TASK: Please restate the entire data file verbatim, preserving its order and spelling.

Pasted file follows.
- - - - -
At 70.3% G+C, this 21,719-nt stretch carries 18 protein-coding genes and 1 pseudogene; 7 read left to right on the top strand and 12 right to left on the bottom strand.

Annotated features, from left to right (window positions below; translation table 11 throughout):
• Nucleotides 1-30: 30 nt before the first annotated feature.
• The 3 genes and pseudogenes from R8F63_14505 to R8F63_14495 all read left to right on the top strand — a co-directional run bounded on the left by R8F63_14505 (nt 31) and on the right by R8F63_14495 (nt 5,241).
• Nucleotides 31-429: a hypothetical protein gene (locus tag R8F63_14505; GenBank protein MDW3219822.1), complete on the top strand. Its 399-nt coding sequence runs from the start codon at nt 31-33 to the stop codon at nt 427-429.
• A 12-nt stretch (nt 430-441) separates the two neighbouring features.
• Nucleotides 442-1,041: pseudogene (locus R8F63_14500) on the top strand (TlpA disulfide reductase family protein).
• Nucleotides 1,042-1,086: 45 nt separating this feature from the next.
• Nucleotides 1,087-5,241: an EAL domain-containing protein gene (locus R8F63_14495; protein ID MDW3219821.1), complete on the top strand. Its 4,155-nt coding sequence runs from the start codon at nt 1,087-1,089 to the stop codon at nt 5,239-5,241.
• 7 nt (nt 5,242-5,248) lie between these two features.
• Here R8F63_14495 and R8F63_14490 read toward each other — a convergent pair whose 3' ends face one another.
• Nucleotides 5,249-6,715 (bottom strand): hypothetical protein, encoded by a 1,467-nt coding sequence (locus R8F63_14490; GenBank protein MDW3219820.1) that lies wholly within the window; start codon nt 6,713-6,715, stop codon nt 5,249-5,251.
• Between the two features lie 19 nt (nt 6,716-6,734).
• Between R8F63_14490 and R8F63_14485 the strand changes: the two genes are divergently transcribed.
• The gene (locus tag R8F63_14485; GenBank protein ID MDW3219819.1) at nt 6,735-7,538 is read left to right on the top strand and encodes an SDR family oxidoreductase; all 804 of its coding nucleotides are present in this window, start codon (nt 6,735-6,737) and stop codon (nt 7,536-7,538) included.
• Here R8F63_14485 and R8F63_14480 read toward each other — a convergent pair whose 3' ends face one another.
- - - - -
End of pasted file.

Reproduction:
At 70.3% G+C, this 21,719-nt stretch carries 18 protein-coding genes and 1 pseudogene; 7 read left to right on the top strand and 12 right to left on the bottom strand.

Annotated features, from left to right (window positions below; translation table 11 throughout):
• Nucleotides 1-30: 30 nt before the first annotated feature.
• The 3 genes and pseudogenes from R8F63_14505 to R8F63_14495 all read left to right on the top strand — a co-directional run bounded on the left by R8F63_14505 (nt 31) and on the right by R8F63_14495 (nt 5,241).
• Nucleotides 31-429: a hypothetical protein gene (locus tag R8F63_14505; GenBank protein MDW3219822.1), complete on the top strand. Its 399-nt coding sequence runs from the start codon at nt 31-33 to the stop codon at nt 427-429.
• A 12-nt stretch (nt 430-441) separates the two neighbouring features.
• Nucleotides 442-1,041: pseudogene (locus R8F63_14500) on the top strand (TlpA disulfide reductase family protein).
• Nucleotides 1,042-1,086: 45 nt separating this feature from the next.
• Nucleotides 1,087-5,241: an EAL domain-containing protein gene (locus R8F63_14495; protein ID MDW3219821.1), complete on the top strand. Its 4,155-nt coding sequence runs from the start codon at nt 1,087-1,089 to the stop codon at nt 5,239-5,241.
• 7 nt (nt 5,242-5,248) lie between these two features.
• Here R8F63_14495 and R8F63_14490 read toward each other — a convergent pair whose 3' ends face one another.
• Nucleotides 5,249-6,715 (bottom strand): hypothetical protein, encoded by a 1,467-nt coding sequence (locus R8F63_14490; GenBank protein MDW3219820.1) that lies wholly within the window; start codon nt 6,713-6,715, stop codon nt 5,249-5,251.
• Between the two features lie 19 nt (nt 6,716-6,734).
• Between R8F63_14490 and R8F63_14485 the strand changes: the two genes are divergently transcribed.
• The gene (locus tag R8F63_14485; GenBank protein ID MDW3219819.1) at nt 6,735-7,538 is read left to right on the top strand and encodes an SDR family oxidoreductase; all 804 of its coding nucleotides are present in this window, start codon (nt 6,735-6,737) and stop codon (nt 7,536-7,538) included.
• Here R8F63_14485 and R8F63_14480 read toward each other — a convergent pair whose 3' ends face one another.